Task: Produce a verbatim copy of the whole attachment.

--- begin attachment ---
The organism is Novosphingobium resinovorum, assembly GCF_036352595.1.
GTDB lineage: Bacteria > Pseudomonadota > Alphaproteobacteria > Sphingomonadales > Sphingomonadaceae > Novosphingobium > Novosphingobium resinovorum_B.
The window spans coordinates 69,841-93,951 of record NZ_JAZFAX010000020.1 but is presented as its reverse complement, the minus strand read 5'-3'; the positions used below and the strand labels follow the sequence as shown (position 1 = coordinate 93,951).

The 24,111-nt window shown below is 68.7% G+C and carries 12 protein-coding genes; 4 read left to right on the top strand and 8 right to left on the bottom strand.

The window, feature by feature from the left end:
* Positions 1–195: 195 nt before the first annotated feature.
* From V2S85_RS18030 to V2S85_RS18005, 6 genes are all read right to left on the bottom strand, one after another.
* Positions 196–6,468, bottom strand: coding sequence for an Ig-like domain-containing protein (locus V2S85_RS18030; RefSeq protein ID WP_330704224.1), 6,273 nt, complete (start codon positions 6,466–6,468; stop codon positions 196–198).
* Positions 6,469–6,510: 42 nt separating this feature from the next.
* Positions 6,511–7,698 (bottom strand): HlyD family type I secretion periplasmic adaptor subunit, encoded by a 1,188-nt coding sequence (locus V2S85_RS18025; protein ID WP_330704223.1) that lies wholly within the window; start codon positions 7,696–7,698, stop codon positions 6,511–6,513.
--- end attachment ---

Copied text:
The organism is Novosphingobium resinovorum, assembly GCF_036352595.1.
GTDB lineage: Bacteria > Pseudomonadota > Alphaproteobacteria > Sphingomonadales > Sphingomonadaceae > Novosphingobium > Novosphingobium resinovorum_B.
The window spans coordinates 69,841-93,951 of record NZ_JAZFAX010000020.1 but is presented as its reverse complement, the minus strand read 5'-3'; the positions used below and the strand labels follow the sequence as shown (position 1 = coordinate 93,951).

The 24,111-nt window shown below is 68.7% G+C and carries 12 protein-coding genes; 4 read left to right on the top strand and 8 right to left on the bottom strand.

The window, feature by feature from the left end:
* Positions 1–195: 195 nt before the first annotated feature.
* From V2S85_RS18030 to V2S85_RS18005, 6 genes are all read right to left on the bottom strand, one after another.
* Positions 196–6,468, bottom strand: coding sequence for an Ig-like domain-containing protein (locus V2S85_RS18030; RefSeq protein ID WP_330704224.1), 6,273 nt, complete (start codon positions 6,466–6,468; stop codon positions 196–198).
* Positions 6,469–6,510: 42 nt separating this feature from the next.
* Positions 6,511–7,698 (bottom strand): HlyD family type I secretion periplasmic adaptor subunit, encoded by a 1,188-nt coding sequence (locus V2S85_RS18025; protein ID WP_330704223.1) that lies wholly within the window; start codon positions 7,696–7,698, stop codon positions 6,511–6,513.